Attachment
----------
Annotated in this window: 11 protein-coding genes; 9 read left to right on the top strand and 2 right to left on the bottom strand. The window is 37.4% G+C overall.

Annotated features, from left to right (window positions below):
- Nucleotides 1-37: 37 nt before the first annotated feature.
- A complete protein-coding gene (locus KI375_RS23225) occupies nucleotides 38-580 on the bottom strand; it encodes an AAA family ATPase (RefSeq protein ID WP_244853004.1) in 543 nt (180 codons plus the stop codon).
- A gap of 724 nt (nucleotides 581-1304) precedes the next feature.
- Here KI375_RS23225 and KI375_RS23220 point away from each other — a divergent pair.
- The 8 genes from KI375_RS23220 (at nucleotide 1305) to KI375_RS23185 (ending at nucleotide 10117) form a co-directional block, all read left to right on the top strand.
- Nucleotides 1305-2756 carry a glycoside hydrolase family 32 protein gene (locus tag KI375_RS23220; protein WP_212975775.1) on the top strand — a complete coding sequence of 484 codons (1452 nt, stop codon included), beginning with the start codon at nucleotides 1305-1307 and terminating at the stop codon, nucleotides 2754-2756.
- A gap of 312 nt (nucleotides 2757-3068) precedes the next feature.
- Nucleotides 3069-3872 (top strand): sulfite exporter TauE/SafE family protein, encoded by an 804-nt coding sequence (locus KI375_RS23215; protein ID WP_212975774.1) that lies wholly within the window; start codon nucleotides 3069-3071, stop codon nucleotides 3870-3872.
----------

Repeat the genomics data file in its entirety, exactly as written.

Annotated in this window: 11 protein-coding genes; 9 read left to right on the top strand and 2 right to left on the bottom strand. The window is 37.4% G+C overall.

Annotated features, from left to right (window positions below):
- Nucleotides 1-37: 37 nt before the first annotated feature.
- A complete protein-coding gene (locus KI375_RS23225) occupies nucleotides 38-580 on the bottom strand; it encodes an AAA family ATPase (RefSeq protein ID WP_244853004.1) in 543 nt (180 codons plus the stop codon).
- A gap of 724 nt (nucleotides 581-1304) precedes the next feature.
- Here KI375_RS23225 and KI375_RS23220 point away from each other — a divergent pair.
- The 8 genes from KI375_RS23220 (at nucleotide 1305) to KI375_RS23185 (ending at nucleotide 10117) form a co-directional block, all read left to right on the top strand.
- Nucleotides 1305-2756 carry a glycoside hydrolase family 32 protein gene (locus tag KI375_RS23220; protein WP_212975775.1) on the top strand — a complete coding sequence of 484 codons (1452 nt, stop codon included), beginning with the start codon at nucleotides 1305-1307 and terminating at the stop codon, nucleotides 2754-2756.
- A gap of 312 nt (nucleotides 2757-3068) precedes the next feature.
- Nucleotides 3069-3872 (top strand): sulfite exporter TauE/SafE family protein, encoded by an 804-nt coding sequence (locus KI375_RS23215; protein ID WP_212975774.1) that lies wholly within the window; start codon nucleotides 3069-3071, stop codon nucleotides 3870-3872.